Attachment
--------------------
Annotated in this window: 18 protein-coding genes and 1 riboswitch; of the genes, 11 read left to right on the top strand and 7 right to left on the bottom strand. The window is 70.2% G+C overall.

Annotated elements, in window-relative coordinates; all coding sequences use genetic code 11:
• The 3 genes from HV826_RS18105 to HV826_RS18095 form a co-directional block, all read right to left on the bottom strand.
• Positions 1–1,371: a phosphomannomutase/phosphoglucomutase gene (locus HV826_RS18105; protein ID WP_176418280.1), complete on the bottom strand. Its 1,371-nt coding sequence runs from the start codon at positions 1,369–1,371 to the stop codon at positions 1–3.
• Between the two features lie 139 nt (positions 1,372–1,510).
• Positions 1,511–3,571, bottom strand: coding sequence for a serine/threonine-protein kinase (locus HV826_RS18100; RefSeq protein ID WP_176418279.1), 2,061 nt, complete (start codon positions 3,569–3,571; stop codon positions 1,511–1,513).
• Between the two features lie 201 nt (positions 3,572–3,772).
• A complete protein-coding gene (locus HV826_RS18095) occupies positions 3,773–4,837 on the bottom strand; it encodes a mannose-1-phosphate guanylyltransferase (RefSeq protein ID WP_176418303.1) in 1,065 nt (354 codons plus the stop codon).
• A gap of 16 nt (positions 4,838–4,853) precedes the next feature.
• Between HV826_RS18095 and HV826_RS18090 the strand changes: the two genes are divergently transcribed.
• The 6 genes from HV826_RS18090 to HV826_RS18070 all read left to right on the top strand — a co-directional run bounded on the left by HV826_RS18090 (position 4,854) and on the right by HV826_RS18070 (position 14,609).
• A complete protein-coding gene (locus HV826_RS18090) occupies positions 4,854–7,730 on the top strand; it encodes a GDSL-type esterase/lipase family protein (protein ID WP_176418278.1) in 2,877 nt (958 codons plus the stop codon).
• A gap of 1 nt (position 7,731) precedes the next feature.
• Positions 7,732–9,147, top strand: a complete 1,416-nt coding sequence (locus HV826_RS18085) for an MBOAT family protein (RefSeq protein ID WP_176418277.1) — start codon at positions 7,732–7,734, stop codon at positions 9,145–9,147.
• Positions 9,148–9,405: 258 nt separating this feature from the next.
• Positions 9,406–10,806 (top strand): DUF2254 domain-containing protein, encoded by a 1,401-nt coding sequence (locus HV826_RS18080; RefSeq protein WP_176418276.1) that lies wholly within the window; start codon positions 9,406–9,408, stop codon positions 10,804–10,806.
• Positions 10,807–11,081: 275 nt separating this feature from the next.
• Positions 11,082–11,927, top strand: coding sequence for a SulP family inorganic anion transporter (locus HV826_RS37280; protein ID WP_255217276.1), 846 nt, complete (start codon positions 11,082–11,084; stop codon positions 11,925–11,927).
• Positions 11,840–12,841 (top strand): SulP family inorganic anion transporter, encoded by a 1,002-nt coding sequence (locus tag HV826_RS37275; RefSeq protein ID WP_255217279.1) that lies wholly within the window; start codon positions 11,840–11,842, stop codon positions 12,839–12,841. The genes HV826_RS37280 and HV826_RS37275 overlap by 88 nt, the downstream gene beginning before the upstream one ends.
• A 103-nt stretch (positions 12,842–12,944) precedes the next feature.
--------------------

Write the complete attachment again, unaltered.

Annotated in this window: 18 protein-coding genes and 1 riboswitch; of the genes, 11 read left to right on the top strand and 7 right to left on the bottom strand. The window is 70.2% G+C overall.

Annotated elements, in window-relative coordinates; all coding sequences use genetic code 11:
• The 3 genes from HV826_RS18105 to HV826_RS18095 form a co-directional block, all read right to left on the bottom strand.
• Positions 1–1,371: a phosphomannomutase/phosphoglucomutase gene (locus HV826_RS18105; protein ID WP_176418280.1), complete on the bottom strand. Its 1,371-nt coding sequence runs from the start codon at positions 1,369–1,371 to the stop codon at positions 1–3.
• Between the two features lie 139 nt (positions 1,372–1,510).
• Positions 1,511–3,571, bottom strand: coding sequence for a serine/threonine-protein kinase (locus HV826_RS18100; RefSeq protein ID WP_176418279.1), 2,061 nt, complete (start codon positions 3,569–3,571; stop codon positions 1,511–1,513).
• Between the two features lie 201 nt (positions 3,572–3,772).
• A complete protein-coding gene (locus HV826_RS18095) occupies positions 3,773–4,837 on the bottom strand; it encodes a mannose-1-phosphate guanylyltransferase (RefSeq protein ID WP_176418303.1) in 1,065 nt (354 codons plus the stop codon).
• A gap of 16 nt (positions 4,838–4,853) precedes the next feature.
• Between HV826_RS18095 and HV826_RS18090 the strand changes: the two genes are divergently transcribed.
• The 6 genes from HV826_RS18090 to HV826_RS18070 all read left to right on the top strand — a co-directional run bounded on the left by HV826_RS18090 (position 4,854) and on the right by HV826_RS18070 (position 14,609).
• A complete protein-coding gene (locus HV826_RS18090) occupies positions 4,854–7,730 on the top strand; it encodes a GDSL-type esterase/lipase family protein (protein ID WP_176418278.1) in 2,877 nt (958 codons plus the stop codon).
• A gap of 1 nt (position 7,731) precedes the next feature.
• Positions 7,732–9,147, top strand: a complete 1,416-nt coding sequence (locus HV826_RS18085) for an MBOAT family protein (RefSeq protein ID WP_176418277.1) — start codon at positions 7,732–7,734, stop codon at positions 9,145–9,147.
• Positions 9,148–9,405: 258 nt separating this feature from the next.
• Positions 9,406–10,806 (top strand): DUF2254 domain-containing protein, encoded by a 1,401-nt coding sequence (locus HV826_RS18080; RefSeq protein WP_176418276.1) that lies wholly within the window; start codon positions 9,406–9,408, stop codon positions 10,804–10,806.
• Positions 10,807–11,081: 275 nt separating this feature from the next.
• Positions 11,082–11,927, top strand: coding sequence for a SulP family inorganic anion transporter (locus HV826_RS37280; protein ID WP_255217276.1), 846 nt, complete (start codon positions 11,082–11,084; stop codon positions 11,925–11,927).
• Positions 11,840–12,841 (top strand): SulP family inorganic anion transporter, encoded by a 1,002-nt coding sequence (locus tag HV826_RS37275; RefSeq protein ID WP_255217279.1) that lies wholly within the window; start codon positions 11,840–11,842, stop codon positions 12,839–12,841. The genes HV826_RS37280 and HV826_RS37275 overlap by 88 nt, the downstream gene beginning before the upstream one ends.
• A 103-nt stretch (positions 12,842–12,944) precedes the next feature.